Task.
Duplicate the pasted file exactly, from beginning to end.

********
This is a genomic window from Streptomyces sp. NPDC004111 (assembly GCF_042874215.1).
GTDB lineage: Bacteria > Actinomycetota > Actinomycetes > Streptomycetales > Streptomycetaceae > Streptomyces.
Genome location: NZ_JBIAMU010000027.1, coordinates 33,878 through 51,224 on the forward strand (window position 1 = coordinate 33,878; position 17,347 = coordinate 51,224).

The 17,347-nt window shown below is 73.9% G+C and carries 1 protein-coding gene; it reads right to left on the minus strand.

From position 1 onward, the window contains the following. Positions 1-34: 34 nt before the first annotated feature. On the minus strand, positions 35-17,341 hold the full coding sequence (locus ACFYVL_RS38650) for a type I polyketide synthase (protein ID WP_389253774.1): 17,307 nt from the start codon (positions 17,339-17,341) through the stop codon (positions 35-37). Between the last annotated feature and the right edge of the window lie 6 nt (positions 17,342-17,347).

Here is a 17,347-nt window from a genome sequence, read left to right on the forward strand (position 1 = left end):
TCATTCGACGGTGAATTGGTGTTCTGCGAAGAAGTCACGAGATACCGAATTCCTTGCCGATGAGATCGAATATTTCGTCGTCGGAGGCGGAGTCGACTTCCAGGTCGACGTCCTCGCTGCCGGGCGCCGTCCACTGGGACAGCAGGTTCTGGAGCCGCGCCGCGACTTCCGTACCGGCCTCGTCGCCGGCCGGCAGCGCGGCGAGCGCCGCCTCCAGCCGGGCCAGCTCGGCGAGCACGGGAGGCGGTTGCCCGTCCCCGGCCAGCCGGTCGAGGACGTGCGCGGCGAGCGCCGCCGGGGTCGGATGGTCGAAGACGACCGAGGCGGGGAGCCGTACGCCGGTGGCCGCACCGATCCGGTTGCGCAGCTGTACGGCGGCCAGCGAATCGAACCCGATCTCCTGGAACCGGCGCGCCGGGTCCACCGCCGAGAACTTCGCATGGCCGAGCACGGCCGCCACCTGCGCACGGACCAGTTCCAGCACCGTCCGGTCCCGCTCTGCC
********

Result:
This is a genomic window from Streptomyces sp. NPDC004111 (assembly GCF_042874215.1).
GTDB lineage: Bacteria > Actinomycetota > Actinomycetes > Streptomycetales > Streptomycetaceae > Streptomyces.
Genome location: NZ_JBIAMU010000027.1, coordinates 33,878 through 51,224 on the forward strand (window position 1 = coordinate 33,878; position 17,347 = coordinate 51,224).

The 17,347-nt window shown below is 73.9% G+C and carries 1 protein-coding gene; it reads right to left on the minus strand.

From position 1 onward, the window contains the following. Positions 1-34: 34 nt before the first annotated feature. On the minus strand, positions 35-17,341 hold the full coding sequence (locus ACFYVL_RS38650) for a type I polyketide synthase (protein ID WP_389253774.1): 17,307 nt from the start codon (positions 17,339-17,341) through the stop codon (positions 35-37). Between the last annotated feature and the right edge of the window lie 6 nt (positions 17,342-17,347).

Here is a 17,347-nt window from a genome sequence, read left to right on the forward strand (position 1 = left end):
TCATTCGACGGTGAATTGGTGTTCTGCGAAGAAGTCACGAGATACCGAATTCCTTGCCGATGAGATCGAATATTTCGTCGTCGGAGGCGGAGTCGACTTCCAGGTCGACGTCCTCGCTGCCGGGCGCCGTCCACTGGGACAGCAGGTTCTGGAGCCGCGCCGCGACTTCCGTACCGGCCTCGTCGCCGGCCGGCAGCGCGGCGAGCGCCGCCTCCAGCCGGGCCAGCTCGGCGAGCACGGGAGGCGGTTGCCCGTCCCCGGCCAGCCGGTCGAGGACGTGCGCGGCGAGCGCCGCCGGGGTCGGATGGTCGAAGACGACCGAGGCGGGGAGCCGTACGCCGGTGGCCGCACCGATCCGGTTGCGCAGCTGTACGGCGGCCAGCGAATCGAACCCGATCTCCTGGAACCGGCGCGCCGGGTCCACCGCCGAGAACTTCGCATGGCCGAGCACGGCCGCCACCTGCGCACGGACCAGTTCCAGCACCGTCCGGTCCCGCTCTGCC